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I did appreciate the depiction of the leaders of the Rebellion as mere humans, and not necessarily heroes, and I agree with the inevitable conclusion Henry reaches at the end about those now in power. I also appreciate Doyle's attempt at rendering the role of women during this time in the character of the mythic Miss O'Shea -- alone, she is maiden-crone-mother; together, she and Henry are 'Bonnie and Clyde' superheroes -- but ultimately that representation turns out to be more telling than showing, as everything is from Henry's point of view.
View all 8 comments. I need to flow. I am a part of the picture. I flow to the edge of a cliff and I fall, I swerve and dance besides mountains and fields, I am guided by the rocks and pebbles. I entertain sundry for a dip into my wetness. Sometimes I am placid and calm to the guy with the hat and boots and jacket as he patiently holds the line for a catch. I merge into the sea or the ocean and though I may look sedate on the surface, I am water.
I merge into the sea or the ocean and though I may look sedate on the surface, I have an inner turmoil.
- A Star Called Henry Reader’s Guide.
- Roddy and the ragged-trousered revolutionary | Books | The Guardian.
- When the Dark Sun Shines;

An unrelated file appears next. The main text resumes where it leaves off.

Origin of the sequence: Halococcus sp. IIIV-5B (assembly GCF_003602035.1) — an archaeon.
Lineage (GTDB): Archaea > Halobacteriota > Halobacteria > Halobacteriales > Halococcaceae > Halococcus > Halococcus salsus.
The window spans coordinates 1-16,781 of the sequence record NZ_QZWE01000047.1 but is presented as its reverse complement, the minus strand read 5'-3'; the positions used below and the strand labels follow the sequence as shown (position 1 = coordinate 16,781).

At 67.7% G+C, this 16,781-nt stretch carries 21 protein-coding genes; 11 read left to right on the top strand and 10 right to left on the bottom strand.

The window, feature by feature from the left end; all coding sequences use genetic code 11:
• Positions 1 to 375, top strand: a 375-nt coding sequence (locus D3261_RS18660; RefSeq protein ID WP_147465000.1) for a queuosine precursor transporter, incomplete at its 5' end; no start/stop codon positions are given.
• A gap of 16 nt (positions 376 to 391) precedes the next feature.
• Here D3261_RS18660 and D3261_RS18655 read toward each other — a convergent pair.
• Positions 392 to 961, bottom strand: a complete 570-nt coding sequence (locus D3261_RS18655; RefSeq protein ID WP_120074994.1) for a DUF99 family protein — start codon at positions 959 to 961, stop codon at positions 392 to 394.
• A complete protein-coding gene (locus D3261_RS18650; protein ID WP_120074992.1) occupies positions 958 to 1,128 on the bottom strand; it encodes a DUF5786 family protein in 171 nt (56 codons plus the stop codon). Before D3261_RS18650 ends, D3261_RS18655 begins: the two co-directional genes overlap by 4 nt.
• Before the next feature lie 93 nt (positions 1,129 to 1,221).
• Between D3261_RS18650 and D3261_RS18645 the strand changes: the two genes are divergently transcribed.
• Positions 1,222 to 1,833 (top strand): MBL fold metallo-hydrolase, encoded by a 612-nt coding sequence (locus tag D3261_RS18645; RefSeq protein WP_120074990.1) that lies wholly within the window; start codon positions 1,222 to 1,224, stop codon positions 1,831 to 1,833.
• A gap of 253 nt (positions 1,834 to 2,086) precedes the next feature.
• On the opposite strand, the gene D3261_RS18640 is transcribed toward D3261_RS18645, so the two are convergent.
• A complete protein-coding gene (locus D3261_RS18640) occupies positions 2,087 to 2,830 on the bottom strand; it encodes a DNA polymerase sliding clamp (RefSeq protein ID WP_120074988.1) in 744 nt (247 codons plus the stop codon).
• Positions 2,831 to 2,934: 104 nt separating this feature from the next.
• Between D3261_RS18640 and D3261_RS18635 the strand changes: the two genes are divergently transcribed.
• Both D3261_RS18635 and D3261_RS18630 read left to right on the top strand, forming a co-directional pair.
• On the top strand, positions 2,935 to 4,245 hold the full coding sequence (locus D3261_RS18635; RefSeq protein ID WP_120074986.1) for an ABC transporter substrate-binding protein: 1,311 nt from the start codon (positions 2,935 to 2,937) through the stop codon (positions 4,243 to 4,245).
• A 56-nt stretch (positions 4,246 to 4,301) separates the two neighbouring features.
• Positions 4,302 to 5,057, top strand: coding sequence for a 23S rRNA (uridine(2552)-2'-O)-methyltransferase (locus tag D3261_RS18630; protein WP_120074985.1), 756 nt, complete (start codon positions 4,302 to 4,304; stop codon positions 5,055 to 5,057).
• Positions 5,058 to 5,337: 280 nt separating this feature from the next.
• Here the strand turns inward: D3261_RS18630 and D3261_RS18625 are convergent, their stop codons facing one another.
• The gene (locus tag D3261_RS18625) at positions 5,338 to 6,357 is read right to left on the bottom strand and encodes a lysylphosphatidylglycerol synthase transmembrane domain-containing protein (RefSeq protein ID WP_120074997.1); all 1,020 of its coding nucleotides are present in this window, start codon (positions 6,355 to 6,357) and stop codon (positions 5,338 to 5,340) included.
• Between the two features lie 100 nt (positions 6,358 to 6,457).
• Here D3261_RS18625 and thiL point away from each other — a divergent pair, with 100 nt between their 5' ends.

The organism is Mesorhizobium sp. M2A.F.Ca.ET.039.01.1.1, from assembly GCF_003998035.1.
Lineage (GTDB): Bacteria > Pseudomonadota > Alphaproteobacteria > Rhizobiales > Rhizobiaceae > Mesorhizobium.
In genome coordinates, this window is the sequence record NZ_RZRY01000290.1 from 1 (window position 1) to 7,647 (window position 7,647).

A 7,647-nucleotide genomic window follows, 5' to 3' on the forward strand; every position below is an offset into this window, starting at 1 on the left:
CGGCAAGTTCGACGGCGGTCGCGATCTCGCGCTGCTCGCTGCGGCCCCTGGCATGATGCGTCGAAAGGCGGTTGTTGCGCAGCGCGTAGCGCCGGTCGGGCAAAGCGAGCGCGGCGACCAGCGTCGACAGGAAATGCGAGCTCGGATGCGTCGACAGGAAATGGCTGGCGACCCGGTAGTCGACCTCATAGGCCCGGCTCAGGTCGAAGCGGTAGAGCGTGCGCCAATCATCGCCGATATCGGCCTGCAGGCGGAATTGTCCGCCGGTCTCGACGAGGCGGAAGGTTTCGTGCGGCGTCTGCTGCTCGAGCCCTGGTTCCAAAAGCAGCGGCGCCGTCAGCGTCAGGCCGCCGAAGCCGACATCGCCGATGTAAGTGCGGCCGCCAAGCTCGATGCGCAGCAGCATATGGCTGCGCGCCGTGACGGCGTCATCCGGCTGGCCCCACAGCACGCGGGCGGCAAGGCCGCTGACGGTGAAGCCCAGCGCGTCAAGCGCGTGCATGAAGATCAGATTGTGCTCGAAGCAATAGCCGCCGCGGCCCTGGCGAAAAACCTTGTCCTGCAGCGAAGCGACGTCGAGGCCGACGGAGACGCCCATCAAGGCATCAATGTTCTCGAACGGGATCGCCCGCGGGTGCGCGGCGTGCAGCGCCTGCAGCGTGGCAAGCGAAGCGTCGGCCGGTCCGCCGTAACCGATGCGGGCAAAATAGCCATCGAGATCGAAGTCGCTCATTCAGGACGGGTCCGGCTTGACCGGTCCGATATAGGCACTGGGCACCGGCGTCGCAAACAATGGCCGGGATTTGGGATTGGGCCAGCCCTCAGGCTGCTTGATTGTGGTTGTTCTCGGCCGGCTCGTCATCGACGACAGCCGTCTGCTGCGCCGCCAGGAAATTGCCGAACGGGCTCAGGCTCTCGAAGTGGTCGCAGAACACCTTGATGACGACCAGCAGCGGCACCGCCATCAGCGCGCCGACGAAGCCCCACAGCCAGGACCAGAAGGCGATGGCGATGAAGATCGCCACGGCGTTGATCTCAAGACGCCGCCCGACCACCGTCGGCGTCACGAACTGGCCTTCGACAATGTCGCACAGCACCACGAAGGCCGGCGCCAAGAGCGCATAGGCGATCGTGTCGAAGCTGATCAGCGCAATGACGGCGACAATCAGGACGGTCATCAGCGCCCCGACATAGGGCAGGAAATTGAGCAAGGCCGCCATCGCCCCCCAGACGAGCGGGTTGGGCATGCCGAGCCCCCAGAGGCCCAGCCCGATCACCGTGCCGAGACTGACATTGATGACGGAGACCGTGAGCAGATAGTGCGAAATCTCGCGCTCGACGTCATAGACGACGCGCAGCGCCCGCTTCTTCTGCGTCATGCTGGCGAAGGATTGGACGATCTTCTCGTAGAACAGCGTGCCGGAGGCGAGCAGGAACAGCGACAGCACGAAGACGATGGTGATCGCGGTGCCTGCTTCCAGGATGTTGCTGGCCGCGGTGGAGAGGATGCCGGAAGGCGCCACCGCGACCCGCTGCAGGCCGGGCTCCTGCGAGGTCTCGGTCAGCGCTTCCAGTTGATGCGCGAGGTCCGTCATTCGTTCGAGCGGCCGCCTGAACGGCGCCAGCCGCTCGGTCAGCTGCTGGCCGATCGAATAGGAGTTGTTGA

I save but then I destroy too! I have a journey, a long one but it is never defined by me.
Melody, my mother looks out for her dead born children in the stars, in the sky. I am the first born, the celebrated one, the first who managed to stay alive and suckle at her breasts. Born in the slums of Dublin, in its muck and dark alleys, I survive on its streets. My brother Victor is my ally, but not for long. Soon, on the streets I lose him like most others have, to the wild coughing that has infected Dublin.
Alone, I am ruthless on the streets, lesser a kid, more a fighter, I am a thief, I am an urchin, I need to survive, I survive! At 14, I am over 6 feet tall and a man, I am a part of the republicans fighting for freedom and I kill at will. I am the most handsome of the lot and most of the girls fall for my eyes. I am ready to give up my life for Ireland.
I am the only one who escapes and is not jailed. My father, Henry, the original one with the wooden leg had shown Victor and me the hidden route to the river, wading through the slime of Dublin. Her husband is probably dead, in some other country having fought another war. But Ireland needs me and I am found, not by the enemies, but by my brotherhood and I join them again. They tell me we are almost there, on the road to freedom and we will have Ireland to ourselves.